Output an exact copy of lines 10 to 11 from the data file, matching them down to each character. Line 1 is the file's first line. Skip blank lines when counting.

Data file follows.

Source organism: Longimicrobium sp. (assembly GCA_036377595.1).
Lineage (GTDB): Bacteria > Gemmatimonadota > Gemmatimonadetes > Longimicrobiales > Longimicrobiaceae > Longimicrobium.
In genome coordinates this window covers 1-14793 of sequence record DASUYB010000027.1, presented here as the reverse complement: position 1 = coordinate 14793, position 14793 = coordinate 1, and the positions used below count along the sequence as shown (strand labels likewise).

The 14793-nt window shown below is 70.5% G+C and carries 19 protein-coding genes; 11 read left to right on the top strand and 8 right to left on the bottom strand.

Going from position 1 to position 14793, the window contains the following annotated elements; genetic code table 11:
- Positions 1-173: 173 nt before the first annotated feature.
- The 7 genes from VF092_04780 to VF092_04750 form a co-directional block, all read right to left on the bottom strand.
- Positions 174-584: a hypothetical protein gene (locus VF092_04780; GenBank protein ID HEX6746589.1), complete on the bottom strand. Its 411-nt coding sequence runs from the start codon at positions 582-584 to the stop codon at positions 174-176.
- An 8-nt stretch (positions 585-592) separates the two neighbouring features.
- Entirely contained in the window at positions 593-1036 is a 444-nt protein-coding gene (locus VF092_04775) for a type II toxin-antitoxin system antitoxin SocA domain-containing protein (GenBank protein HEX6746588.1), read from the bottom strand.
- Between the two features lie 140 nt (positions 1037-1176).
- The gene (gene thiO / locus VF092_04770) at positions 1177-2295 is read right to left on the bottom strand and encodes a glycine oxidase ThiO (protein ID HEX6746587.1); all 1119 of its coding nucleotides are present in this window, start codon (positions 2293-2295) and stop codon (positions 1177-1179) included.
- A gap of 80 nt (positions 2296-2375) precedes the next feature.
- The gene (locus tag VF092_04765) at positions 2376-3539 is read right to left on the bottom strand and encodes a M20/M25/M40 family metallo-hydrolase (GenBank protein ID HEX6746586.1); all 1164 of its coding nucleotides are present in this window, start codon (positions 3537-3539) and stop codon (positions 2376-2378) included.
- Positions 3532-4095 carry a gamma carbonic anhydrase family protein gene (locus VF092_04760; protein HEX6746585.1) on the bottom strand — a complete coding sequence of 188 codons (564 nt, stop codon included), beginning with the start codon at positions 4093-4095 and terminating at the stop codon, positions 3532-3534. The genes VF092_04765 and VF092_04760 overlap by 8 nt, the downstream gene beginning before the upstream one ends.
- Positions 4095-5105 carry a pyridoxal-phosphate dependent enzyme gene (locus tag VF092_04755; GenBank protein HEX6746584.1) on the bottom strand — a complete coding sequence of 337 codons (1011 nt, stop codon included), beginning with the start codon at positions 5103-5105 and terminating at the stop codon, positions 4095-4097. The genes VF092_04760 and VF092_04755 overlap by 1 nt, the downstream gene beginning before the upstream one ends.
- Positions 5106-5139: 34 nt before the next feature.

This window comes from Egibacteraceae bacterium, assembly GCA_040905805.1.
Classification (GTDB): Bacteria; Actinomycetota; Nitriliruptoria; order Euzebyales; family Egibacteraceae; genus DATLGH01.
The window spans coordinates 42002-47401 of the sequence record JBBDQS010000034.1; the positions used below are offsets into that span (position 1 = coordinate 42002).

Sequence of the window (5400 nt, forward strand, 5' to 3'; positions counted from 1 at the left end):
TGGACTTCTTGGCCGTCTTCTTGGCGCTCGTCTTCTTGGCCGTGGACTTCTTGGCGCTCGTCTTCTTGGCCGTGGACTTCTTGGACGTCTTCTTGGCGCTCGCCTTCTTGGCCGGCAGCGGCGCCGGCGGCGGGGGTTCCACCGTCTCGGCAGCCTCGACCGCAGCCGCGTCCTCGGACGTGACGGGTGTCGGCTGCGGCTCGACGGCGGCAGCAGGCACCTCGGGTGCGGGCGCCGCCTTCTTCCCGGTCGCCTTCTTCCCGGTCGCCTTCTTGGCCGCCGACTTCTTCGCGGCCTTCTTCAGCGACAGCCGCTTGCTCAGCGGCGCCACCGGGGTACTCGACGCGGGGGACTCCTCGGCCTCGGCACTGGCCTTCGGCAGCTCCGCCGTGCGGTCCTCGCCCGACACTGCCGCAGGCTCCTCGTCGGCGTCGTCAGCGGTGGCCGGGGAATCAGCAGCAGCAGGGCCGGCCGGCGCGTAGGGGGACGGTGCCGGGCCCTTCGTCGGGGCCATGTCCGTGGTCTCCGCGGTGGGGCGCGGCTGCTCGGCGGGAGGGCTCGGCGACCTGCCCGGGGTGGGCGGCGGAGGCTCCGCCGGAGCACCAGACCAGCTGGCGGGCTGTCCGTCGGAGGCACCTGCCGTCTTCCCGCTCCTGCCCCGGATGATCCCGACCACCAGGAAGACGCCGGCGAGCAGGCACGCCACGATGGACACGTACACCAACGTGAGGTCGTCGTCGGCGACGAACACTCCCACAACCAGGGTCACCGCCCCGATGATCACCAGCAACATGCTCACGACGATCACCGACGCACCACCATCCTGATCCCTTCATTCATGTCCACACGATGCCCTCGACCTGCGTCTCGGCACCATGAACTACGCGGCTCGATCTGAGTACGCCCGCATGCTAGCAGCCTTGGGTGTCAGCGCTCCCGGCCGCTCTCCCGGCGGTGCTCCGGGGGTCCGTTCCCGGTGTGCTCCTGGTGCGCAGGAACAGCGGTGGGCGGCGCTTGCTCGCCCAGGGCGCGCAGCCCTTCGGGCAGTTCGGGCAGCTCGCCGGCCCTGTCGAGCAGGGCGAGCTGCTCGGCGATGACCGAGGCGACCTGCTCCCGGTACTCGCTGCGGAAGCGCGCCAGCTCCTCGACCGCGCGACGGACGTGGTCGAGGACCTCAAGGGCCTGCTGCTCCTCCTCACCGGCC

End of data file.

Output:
- Entirely contained in the window at positions 593-1036 is a 444-nt protein-coding gene (locus VF092_04775) for a type II toxin-antitoxin system antitoxin SocA domain-containing protein (GenBank protein HEX6746588.1), read from the bottom strand.
- Between the two features lie 140 nt (positions 1037-1176).